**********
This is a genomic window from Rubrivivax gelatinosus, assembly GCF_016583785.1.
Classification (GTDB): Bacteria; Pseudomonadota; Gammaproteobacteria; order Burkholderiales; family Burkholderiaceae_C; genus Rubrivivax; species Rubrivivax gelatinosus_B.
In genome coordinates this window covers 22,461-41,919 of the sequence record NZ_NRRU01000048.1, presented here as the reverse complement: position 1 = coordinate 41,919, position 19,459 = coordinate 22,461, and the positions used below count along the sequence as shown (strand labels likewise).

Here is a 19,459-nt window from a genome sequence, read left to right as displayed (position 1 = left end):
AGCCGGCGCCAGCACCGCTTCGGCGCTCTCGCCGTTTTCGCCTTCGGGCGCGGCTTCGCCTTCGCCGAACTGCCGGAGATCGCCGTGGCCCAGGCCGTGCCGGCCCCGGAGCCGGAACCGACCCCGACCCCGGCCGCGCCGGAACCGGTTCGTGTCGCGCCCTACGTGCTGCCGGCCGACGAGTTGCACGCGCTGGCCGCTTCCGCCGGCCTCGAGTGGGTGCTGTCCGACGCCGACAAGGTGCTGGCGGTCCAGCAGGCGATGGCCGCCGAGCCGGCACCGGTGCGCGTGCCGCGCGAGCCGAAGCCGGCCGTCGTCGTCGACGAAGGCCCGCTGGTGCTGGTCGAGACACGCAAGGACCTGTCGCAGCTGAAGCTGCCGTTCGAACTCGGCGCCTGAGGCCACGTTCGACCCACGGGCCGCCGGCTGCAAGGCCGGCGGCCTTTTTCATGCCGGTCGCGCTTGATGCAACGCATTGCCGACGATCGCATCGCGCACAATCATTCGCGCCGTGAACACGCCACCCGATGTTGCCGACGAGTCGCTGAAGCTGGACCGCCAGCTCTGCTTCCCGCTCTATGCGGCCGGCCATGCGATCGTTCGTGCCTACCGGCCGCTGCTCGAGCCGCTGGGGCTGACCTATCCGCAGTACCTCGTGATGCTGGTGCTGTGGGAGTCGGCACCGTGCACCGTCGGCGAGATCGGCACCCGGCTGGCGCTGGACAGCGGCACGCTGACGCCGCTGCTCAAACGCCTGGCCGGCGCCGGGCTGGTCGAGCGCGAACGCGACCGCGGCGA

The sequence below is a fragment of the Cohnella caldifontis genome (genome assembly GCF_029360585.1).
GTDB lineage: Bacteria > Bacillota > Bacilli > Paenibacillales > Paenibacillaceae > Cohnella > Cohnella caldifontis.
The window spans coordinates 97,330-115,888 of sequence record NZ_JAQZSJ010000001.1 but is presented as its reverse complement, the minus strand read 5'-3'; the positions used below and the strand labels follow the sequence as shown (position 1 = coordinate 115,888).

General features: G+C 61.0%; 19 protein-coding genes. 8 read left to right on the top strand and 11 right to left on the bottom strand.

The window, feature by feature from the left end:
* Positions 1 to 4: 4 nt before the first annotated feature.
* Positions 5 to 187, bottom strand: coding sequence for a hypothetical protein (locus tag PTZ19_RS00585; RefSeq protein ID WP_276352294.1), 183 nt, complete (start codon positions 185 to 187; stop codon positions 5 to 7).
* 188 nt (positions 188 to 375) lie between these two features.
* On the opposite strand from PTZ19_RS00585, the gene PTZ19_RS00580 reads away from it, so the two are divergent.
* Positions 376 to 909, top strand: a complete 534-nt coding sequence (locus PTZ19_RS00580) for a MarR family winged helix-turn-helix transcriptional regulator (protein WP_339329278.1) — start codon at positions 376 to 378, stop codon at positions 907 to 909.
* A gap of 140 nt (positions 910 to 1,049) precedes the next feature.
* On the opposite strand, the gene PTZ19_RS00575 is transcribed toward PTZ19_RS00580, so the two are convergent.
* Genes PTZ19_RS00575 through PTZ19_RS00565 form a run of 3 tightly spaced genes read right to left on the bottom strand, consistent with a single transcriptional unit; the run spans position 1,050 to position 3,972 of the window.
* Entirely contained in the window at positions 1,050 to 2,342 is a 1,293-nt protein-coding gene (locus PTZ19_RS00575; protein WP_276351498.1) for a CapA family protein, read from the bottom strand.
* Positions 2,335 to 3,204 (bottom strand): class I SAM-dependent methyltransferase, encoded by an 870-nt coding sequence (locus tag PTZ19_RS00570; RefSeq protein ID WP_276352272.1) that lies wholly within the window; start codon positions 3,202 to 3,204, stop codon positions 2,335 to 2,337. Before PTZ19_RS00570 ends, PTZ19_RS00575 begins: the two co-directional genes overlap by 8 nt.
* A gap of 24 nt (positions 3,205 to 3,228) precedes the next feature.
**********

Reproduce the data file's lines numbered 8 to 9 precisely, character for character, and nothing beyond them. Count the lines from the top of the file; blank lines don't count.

The window spans coordinates 97,330-115,888 of sequence record NZ_JAQZSJ010000001.1 but is presented as its reverse complement, the minus strand read 5'-3'; the positions used below and the strand labels follow the sequence as shown (position 1 = coordinate 115,888).

General features: G+C 61.0%; 19 protein-coding genes. 8 read left to right on the top strand and 11 right to left on the bottom strand.